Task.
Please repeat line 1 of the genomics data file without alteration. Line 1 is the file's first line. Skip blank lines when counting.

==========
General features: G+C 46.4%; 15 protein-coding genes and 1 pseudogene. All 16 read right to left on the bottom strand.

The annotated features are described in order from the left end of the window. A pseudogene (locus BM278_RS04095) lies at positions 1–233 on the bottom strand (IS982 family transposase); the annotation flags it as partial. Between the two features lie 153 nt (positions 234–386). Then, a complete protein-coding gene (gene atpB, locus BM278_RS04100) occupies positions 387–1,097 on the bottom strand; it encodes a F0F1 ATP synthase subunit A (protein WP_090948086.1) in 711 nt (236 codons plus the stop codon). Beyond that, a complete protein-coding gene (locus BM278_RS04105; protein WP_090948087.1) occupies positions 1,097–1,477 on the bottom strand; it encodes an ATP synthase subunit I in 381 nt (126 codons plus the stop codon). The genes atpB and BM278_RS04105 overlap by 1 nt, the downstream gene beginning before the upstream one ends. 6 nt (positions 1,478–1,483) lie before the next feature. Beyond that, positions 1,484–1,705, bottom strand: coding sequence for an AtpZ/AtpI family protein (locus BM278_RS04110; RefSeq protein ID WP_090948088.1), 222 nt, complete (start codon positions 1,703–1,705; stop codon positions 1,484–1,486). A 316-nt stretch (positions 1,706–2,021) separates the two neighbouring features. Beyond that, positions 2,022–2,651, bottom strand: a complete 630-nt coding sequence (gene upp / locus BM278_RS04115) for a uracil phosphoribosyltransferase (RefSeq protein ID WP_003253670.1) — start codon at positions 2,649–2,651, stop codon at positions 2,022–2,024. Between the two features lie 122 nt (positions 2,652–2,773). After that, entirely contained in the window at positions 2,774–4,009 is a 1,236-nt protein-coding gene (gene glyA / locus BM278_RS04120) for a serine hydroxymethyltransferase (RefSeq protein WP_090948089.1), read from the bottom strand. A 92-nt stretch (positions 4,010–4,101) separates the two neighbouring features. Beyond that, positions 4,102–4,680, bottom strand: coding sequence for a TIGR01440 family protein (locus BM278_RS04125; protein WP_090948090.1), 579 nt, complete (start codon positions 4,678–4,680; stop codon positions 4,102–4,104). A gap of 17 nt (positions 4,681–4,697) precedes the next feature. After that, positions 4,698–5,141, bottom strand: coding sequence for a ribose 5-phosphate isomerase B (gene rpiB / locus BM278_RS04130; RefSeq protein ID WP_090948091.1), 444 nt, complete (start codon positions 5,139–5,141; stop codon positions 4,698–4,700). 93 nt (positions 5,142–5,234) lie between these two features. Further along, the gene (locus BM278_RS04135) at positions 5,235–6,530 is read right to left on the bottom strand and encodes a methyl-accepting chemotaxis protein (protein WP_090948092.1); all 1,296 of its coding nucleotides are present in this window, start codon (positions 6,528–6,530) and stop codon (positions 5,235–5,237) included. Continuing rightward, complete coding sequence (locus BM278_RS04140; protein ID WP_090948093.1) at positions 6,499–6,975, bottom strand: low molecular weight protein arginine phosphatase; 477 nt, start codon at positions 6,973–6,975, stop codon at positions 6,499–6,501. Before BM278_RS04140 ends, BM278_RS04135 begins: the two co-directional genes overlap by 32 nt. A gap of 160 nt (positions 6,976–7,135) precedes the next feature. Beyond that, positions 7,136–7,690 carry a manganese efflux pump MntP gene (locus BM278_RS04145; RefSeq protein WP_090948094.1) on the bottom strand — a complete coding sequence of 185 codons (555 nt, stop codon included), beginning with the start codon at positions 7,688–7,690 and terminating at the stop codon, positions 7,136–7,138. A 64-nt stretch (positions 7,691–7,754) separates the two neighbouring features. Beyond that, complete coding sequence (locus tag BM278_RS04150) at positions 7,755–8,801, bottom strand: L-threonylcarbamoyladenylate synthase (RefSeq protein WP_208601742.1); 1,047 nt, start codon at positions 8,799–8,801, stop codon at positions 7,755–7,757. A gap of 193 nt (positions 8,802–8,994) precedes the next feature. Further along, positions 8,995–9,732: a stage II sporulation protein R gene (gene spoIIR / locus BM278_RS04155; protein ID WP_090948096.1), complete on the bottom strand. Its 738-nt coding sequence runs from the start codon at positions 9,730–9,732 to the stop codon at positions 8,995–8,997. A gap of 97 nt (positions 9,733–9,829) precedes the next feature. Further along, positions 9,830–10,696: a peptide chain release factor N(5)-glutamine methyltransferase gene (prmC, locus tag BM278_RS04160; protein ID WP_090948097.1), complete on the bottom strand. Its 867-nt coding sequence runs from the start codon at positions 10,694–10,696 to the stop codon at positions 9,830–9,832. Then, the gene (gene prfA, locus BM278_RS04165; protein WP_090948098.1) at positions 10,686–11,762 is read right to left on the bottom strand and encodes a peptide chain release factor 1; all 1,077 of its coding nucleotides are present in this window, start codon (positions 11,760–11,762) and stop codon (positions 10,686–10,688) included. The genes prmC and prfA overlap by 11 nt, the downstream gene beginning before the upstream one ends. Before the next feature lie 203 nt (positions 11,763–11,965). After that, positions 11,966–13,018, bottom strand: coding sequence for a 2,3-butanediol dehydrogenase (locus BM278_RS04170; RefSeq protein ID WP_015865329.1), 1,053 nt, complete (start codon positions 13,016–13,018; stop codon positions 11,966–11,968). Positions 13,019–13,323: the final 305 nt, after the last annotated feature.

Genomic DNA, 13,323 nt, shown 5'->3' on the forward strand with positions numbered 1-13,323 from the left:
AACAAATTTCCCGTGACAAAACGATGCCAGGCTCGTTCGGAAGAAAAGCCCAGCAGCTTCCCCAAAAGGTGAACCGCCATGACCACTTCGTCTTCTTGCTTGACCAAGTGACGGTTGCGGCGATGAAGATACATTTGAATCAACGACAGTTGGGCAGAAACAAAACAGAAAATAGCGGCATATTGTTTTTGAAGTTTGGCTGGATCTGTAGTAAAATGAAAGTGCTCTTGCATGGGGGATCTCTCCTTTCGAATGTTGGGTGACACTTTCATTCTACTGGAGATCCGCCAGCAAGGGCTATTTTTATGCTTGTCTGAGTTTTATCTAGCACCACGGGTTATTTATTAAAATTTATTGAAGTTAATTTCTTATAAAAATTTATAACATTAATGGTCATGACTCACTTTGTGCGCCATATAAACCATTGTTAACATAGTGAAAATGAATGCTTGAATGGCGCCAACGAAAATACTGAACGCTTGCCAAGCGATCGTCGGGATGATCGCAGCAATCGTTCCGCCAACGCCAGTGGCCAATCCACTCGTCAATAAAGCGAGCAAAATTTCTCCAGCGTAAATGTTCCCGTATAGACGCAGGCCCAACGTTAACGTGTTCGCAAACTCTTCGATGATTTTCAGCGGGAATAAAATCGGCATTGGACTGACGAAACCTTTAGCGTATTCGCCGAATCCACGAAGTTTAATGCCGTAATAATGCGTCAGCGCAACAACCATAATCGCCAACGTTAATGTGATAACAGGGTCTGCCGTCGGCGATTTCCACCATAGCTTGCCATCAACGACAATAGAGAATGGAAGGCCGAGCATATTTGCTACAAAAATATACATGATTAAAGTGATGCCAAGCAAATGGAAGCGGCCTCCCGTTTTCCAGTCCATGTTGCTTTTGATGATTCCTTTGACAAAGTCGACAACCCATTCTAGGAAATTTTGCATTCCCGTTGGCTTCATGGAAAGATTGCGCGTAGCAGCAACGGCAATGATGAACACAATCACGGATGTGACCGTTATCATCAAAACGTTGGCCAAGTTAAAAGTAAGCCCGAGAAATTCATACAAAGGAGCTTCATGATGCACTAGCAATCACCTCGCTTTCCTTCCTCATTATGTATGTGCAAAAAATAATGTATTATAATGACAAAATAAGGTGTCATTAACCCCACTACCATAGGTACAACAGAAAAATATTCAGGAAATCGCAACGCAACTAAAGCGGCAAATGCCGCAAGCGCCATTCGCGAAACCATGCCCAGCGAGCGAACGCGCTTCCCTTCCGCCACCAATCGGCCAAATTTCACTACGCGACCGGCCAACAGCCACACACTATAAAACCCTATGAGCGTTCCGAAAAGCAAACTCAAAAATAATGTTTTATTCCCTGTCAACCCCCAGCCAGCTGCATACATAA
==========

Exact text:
General features: G+C 46.4%; 15 protein-coding genes and 1 pseudogene. All 16 read right to left on the bottom strand.